In Shock and Awe, Maud W. Gleason describes Galen’s anatomical demonstrations, done on those lowest in the social order and animals, and rightly she connects these to the public shows of the coliseum. They served also to confirm the order of things. In essence, Galen was concerned with his authority, Hippocrates with his healing of others.


Medieval madness: definitions.


Peter Breughel the Elder’s ‘Dulle Grete’ c 1562 (Mad Meg). The ship of fools is situated at the picture’s centre, but is too small to contain all the world’s madness, demonstrated through images of war and anarchy. Mad Meg runs across the painting, an icon of madness through her dishevelled appearance and tattered clothing, towards the mouth of hell. Sinful behaviour, profligacy and gluttony, mix with symbols of lunacy and demons. From the time of the Enlightenment onwards, such paintings as this would be immediately considered products of lunacy.

The medieval world, according to Thiher (1999), by contrast did not clearly differentiate the mad and the non-mad, sanity and insanity, but in fact evidence of this separation, see above with reference to Plato whereby a clear division is made, can be found in matters of law and through developments in concepts of possession. Possession as the chief understanding of ‘madness’ belongs to the early medieval period. Extreme expressions of Christian piety were the norm, with self-torture, self-abasement not only tolerated, but venerated. Madness was attributed to the committing of sin, as much a metaphor as a condition. Golem in Lord of the Rings is a modern version of this type.

Many behaviours of the Early and Late Medieval world would now be classified as mental illness. Saint Cecilia, venerated from the 4th century, upon marriage clothed her body in haircloth, fasted, preyed and wept out of fear of intercourse. In a secular society, standing on top of a styloi for decades would be judged insane and likely to result in incarceration and forced infusions of drugs as recommended by a bevy of drug companies and psychiatrists Simeon’s rationalisation for his odd behaviour is legitimised by its historical context, concepts of Self and of life.  Self-flagellation, common amongst the very powerful, if carried to extremes, would also be a candidate for psychiatric treatment and not evidence of saintliness or of a strong conscience. Other attitudes would solicit a worrying response, such as on occasion, while a female virgin was often employed as a symbol of holiness, a sexually active woman was used to symbolise sin and depravity. Although the latter can be found in societies around the world, it remains irrational in that it conforms to an internal logic and not to an external one, attached to untraceable religious commands. We usually consider all such notions irrational. In fact, behaviour has been constrained and fulfils, in the present day, notions of domestication. Sedgwick, in his repost to Foucault and Szasz, declares that there is a normative framework to mental illness that exists within all contexts, and therefore St. Simeon, one imagines, would be judged sane now no matter how extraordinary his behaviour, or that his behaviour anyway would be modified. As with the others illustrated here. But immediately, with Sedgwick’s reasoning, we have still the problem of who decides who is mad, which will be considered later.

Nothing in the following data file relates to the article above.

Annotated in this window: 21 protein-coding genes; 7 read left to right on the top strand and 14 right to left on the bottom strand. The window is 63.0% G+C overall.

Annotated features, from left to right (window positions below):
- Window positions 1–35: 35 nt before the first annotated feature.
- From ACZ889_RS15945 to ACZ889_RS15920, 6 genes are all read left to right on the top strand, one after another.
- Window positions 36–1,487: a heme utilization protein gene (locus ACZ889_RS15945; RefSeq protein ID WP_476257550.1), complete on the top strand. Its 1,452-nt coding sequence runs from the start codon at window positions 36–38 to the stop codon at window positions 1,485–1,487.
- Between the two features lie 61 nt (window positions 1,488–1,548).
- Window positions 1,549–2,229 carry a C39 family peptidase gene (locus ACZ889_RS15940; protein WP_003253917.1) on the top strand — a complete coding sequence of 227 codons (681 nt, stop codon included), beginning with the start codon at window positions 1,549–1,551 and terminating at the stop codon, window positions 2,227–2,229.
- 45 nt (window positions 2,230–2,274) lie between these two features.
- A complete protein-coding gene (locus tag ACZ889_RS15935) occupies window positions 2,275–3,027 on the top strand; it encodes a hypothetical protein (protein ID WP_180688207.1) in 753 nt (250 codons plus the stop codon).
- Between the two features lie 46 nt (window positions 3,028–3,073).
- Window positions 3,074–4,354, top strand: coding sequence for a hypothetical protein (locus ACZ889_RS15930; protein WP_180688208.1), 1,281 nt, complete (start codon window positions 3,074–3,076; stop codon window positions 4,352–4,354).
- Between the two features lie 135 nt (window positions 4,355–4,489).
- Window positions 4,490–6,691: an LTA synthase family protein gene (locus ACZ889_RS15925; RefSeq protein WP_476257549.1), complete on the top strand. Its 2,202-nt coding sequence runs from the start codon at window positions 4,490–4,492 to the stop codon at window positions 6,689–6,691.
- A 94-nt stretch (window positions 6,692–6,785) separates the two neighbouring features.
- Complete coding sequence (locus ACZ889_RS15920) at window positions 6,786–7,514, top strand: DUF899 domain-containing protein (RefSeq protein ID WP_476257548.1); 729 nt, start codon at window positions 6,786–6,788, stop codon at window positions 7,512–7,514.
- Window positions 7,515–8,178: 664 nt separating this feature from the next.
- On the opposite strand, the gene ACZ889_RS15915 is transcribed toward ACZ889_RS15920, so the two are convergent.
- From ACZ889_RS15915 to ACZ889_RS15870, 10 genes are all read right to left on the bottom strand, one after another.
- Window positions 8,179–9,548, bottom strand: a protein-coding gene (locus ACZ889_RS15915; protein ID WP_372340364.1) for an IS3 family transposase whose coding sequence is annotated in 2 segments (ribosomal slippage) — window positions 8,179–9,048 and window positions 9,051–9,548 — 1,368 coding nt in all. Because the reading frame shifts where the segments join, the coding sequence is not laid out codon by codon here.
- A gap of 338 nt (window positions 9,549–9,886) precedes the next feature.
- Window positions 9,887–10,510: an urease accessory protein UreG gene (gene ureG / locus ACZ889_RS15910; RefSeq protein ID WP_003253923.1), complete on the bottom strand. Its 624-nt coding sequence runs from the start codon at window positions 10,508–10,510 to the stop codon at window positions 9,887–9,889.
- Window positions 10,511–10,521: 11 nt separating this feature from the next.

Excess in behaviour or mood was often the deciding factor. Wild men often represented bestiality, and can be connected to the raving lunatic. Removed from the public world largely inhabited by men, women who were sexually highly active, through too often occupying the public domain, were also considered beastly. Were the voices of St. Joan examples of spiritual exclusivity or of schizophrenia? Perhaps, they were the only way a young woman of humble origins could communicate her perceptions and be listened to in a hierarchal world, with God as its supreme authority. In a world as different from our own as the medieval world, perhaps we should not and cannot employ the same classifications.